Peter Lutz demonstrates the jigs he uses to make handsome stackable trays that are light, and strong
Synopsis: Light and graceful but quite strong, coopered containers combine elegance with approachable construction. Whether you make a design with vertical sides or sides that angle outward, one of the challenges is figuring out how best to cut, joint, and rout the small parts. Here, Peter Lutz demonstrates the jigs he uses so that he can work safely and accurately. The technique is for a group of three stackable trays with vertical sides.
Recently I’ve been exploring coopered forms. I find the shapes elegant, yet the woodworking involved is very approachable. Because all the coopered parts are edge-joined, the whole vessel goes together without mechanical joinery or hardware. And though coopered work is light and graceful, it’s quite strong.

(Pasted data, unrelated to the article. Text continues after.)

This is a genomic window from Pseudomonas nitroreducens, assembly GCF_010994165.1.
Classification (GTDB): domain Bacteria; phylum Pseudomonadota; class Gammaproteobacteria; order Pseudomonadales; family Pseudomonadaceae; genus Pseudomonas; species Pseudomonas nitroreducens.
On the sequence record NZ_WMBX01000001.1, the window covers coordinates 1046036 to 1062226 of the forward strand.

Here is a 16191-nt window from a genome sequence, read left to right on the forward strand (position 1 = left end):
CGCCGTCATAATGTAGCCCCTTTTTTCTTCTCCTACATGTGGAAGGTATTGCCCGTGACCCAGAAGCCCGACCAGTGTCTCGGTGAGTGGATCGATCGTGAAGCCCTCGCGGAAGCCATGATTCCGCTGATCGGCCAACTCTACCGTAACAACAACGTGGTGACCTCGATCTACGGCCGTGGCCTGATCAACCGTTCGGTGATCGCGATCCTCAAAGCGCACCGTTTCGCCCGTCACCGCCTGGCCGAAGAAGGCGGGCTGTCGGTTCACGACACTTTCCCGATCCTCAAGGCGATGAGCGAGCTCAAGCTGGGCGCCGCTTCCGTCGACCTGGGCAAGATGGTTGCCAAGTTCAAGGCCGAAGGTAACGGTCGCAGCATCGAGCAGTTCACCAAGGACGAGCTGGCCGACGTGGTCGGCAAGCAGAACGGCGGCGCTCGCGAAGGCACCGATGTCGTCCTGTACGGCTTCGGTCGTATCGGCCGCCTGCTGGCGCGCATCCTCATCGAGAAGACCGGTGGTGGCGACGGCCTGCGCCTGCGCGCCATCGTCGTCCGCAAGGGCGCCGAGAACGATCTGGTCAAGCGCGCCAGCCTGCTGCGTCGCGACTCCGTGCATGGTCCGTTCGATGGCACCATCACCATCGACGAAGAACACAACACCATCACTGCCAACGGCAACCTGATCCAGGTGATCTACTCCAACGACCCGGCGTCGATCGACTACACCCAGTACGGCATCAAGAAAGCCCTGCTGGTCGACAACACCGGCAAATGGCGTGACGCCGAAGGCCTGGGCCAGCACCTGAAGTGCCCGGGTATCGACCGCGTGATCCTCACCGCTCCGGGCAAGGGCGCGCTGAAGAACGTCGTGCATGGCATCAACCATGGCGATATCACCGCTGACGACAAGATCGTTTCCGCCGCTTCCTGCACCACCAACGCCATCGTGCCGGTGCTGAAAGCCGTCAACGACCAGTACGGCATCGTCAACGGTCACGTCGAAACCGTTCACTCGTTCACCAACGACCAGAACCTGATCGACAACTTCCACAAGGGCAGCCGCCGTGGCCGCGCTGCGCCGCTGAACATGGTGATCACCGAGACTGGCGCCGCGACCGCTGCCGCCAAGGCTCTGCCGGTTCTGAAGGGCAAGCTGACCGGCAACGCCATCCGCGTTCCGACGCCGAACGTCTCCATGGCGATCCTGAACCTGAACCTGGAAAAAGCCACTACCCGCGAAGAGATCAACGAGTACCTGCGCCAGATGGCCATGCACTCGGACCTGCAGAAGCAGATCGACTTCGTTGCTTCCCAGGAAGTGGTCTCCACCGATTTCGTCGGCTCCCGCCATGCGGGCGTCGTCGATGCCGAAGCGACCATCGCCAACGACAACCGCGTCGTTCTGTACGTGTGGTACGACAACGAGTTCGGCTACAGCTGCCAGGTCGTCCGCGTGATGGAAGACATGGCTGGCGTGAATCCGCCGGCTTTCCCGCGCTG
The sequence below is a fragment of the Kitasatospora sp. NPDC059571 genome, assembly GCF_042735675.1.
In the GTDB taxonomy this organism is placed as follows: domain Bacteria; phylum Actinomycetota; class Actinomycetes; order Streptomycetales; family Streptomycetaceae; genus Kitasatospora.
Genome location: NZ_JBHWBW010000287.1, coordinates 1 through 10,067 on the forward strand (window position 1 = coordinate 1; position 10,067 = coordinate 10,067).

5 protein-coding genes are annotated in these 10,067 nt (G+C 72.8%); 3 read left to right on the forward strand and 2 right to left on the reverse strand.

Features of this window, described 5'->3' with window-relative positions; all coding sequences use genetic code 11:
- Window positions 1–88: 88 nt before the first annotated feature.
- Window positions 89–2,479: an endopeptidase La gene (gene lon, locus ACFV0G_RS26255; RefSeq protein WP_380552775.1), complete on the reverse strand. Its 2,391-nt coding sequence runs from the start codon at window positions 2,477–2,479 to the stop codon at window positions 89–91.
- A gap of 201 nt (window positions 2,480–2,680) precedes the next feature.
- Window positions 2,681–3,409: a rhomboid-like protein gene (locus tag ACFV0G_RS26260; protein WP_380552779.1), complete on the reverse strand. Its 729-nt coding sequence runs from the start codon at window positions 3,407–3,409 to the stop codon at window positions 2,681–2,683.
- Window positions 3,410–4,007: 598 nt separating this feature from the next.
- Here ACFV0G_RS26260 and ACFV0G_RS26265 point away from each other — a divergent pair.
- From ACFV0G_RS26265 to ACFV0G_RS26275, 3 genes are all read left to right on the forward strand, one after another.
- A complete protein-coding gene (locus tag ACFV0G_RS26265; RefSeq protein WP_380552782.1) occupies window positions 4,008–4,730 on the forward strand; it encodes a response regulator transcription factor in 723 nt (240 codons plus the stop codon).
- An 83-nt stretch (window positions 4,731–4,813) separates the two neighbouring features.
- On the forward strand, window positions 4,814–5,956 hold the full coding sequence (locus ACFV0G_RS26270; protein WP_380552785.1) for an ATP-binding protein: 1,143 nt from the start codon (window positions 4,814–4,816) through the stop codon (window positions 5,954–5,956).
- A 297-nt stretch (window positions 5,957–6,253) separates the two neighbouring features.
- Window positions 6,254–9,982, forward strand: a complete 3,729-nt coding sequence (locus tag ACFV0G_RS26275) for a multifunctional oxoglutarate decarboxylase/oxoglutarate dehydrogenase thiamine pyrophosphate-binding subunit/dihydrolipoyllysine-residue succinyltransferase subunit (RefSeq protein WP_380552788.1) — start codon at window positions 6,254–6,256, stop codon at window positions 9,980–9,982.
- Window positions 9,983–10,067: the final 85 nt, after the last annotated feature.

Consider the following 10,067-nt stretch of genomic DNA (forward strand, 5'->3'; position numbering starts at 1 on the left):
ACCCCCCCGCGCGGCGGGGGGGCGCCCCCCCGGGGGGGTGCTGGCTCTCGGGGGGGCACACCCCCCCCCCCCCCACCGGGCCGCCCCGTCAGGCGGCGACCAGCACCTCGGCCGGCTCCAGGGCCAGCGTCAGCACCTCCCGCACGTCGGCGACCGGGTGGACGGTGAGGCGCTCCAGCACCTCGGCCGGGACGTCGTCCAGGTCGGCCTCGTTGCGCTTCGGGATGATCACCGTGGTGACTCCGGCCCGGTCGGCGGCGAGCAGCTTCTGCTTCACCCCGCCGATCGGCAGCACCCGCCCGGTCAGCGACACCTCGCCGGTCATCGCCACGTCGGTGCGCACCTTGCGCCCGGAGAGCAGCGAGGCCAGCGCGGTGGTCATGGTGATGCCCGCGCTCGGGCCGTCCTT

In the first half of this article, I’ll explain the techniques I use for making coopered trays with vertical sides. You could make a set of three, as I did, or just one. In a separate article, I describe making a coopered basket whose sides are canted outward. There are formulas you can use to ascertain the angle for the appropriate compound bevel, but the technique I use for creating the splay removes the mathematical hurdle.
A Trio of Trays
I designed the trays to be made in a batch of three partly because it would be safer and simpler to machine the staves in long blanks, then crosscut them after I had the bevels just right. Since I was going to have multiple trays, I decided to shape the top and bottom edges of the staves with coves—the top one inside, the bottom one outside—so the trays would stack neatly.
Coopered containers have far more potential for cross-grain seasonal movement…